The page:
University of Vermont

The College of Arts and Sciences

Department of Biology

Faculty - Melissa Pespeni

pespenimpic

Melissa Pespeni, Assistant Professor

  • Ph.D., Stanford University, 2010
  • Stanford University 2010-2011, Postdoctoral Fellow
  • Indiana University, 2011-2014, National Science Foundation Postdoctoral Fellow
  • University of Vermont 2014-present, Assistant Professor
  • CV (PDF)
Area of expertise

Ecological genomics, population genetics, evolutionary biology, physiology

Contact Information
Email: Melissa Pespeni

Office Hours: Tue & Wed 2:00-3:00
Marsh Life Science Building, Rm 326A
Phone: (802) 656-0628

Pespeni Lab WEBSITE

Research

The Pespeni Lab studies the processes that generate and impact the incredible biodiversity that exists on this planet, particularly in the contexts of complex natural ecosystems and rapidly changing climatic conditions. To discover connections between variation in genes and phenotypes in the context of the environment, we integrate approaches in genomics, population genetics, developmental genetics, physiology, and ecology using natural populations in both field- and lab-based investigations. Conceptually, our research addresses integrative questions in evolutionary biology, ecological genomics, and global change biology.

Our models systems to explore these mechanistic questions are sea urchins, copepods, and horned beetles. Sea urchins allow the investigation of fundamental physiological phenotypes that are particularly important in the context of climate change; copepods are fundamental to the function of ocean ecosystems and are easy to maintain in the lab across many generations; and horned beetles, the most speciose animal group on the planet, exhibit novel and elaborate morphological phenotypes amenable to developmental and gene function analyses.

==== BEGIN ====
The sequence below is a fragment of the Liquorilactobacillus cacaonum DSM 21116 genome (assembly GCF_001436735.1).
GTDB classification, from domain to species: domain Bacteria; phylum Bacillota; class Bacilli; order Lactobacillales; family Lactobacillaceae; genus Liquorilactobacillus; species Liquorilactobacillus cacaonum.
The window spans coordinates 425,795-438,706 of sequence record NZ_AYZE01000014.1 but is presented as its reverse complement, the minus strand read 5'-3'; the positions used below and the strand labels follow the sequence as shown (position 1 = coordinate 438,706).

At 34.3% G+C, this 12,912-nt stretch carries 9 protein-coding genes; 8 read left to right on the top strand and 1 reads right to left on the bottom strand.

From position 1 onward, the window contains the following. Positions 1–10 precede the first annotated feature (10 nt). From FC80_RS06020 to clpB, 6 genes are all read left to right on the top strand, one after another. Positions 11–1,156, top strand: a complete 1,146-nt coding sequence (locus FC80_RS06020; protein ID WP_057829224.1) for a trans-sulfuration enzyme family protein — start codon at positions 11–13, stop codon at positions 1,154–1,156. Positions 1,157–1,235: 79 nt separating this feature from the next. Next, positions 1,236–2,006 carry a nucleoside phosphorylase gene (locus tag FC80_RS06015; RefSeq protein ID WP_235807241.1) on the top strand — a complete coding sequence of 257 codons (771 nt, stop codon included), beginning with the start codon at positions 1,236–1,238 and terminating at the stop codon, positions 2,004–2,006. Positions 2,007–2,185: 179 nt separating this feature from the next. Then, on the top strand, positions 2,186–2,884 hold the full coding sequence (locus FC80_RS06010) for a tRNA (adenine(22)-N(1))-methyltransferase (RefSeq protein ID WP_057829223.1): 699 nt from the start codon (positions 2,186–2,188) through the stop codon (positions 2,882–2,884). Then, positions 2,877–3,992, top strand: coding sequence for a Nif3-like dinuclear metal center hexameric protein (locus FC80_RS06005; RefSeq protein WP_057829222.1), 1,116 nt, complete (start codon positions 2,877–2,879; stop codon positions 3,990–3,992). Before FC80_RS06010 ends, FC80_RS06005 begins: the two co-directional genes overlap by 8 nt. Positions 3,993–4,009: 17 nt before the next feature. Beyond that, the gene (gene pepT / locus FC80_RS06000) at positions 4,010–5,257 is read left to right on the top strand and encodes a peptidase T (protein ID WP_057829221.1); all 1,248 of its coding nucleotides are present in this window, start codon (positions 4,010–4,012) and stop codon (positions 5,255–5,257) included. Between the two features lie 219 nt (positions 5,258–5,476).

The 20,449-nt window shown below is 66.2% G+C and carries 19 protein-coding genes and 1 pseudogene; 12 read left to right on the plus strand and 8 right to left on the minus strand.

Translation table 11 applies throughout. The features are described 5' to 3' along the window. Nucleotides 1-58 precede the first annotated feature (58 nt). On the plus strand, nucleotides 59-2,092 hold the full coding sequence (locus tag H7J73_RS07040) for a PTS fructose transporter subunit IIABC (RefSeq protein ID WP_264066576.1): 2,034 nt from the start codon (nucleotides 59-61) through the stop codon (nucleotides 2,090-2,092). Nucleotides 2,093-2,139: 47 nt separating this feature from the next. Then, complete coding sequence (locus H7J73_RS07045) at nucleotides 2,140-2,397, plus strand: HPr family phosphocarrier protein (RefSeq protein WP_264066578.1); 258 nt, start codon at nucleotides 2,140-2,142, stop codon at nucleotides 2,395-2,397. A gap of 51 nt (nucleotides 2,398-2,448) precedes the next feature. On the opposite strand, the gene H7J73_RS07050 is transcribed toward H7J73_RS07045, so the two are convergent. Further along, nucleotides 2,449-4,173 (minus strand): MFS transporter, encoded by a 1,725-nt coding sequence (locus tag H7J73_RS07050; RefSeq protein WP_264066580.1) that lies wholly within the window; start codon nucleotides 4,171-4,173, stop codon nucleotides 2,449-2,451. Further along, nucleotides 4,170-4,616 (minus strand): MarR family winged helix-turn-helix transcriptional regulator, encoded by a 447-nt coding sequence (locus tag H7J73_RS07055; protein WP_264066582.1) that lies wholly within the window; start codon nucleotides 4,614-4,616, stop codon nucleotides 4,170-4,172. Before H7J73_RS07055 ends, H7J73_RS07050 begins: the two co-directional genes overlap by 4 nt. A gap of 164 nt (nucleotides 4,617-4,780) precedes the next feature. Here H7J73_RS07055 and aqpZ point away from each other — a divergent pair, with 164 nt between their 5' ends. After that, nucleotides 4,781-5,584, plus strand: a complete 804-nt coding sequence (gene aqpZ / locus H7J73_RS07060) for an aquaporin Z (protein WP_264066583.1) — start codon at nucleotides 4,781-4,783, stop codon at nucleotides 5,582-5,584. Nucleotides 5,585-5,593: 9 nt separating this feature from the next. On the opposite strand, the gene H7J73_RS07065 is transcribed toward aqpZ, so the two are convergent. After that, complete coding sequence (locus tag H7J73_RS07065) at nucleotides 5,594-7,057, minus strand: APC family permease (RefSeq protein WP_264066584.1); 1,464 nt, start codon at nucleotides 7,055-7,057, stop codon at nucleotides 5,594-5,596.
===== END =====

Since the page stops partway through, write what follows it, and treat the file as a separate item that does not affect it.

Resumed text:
Currently, our research focuses on two major lines of investigation: (1) Can populations/species adapt to rapidly changing climate conditions? Does this capacity to adapt depend upon the history of environmental variability or stability experienced by a species? And (2) What are the genetic and developmental bases for trait diversification? Do the same genes and pathways underlie trait differentiation among populations and divergence between species?

Publications

  • Lloyd, M.M., Makukhov, A.D., & Pespeni, M.H. 2016. Loss of genetic diversity as a consequence of selection in response to high pCO2. Evolutionary Applications, DOI: 10.1111/eva.12404/
  • De Wit, P., Pespeni, M.H., & Palumbi, S. R. (2015) SNP genotyping and population genomics from expressed sequences–current advances and future possibilities. Molecular ecology, 24(10), 2310-2323.
  • Evans, T. G., J. L. Padilla-Gamiño, M. W. Kelly, Pespeni, M.H., F. Chan, B. A. Menge, B. Gaylord, T. M. Hill, A. D. Russell, S. R. Palumbi, E. Sanford, G. E. Hofmann. (2015) Ocean acidification research in the ‘post-genomic’ era: roadmaps from the purple sea urchin Strongylocentrotus purpuratus. Comparative Biochemistry and Physiology, Part B., 185:33-42.
  • Kijimoto, T., E.C. Snell-Rood, Pespeni, M.H., G. Rocha, K. Kafadar, A.P. Moczek. (2014) The nutritionally responsive transcriptome of the polyphenic beetle Onthophagus Taurus and the importance of sexual dimorphism and body region. Proceedings of the Royal Society, B., 281:1797, 2014-2084.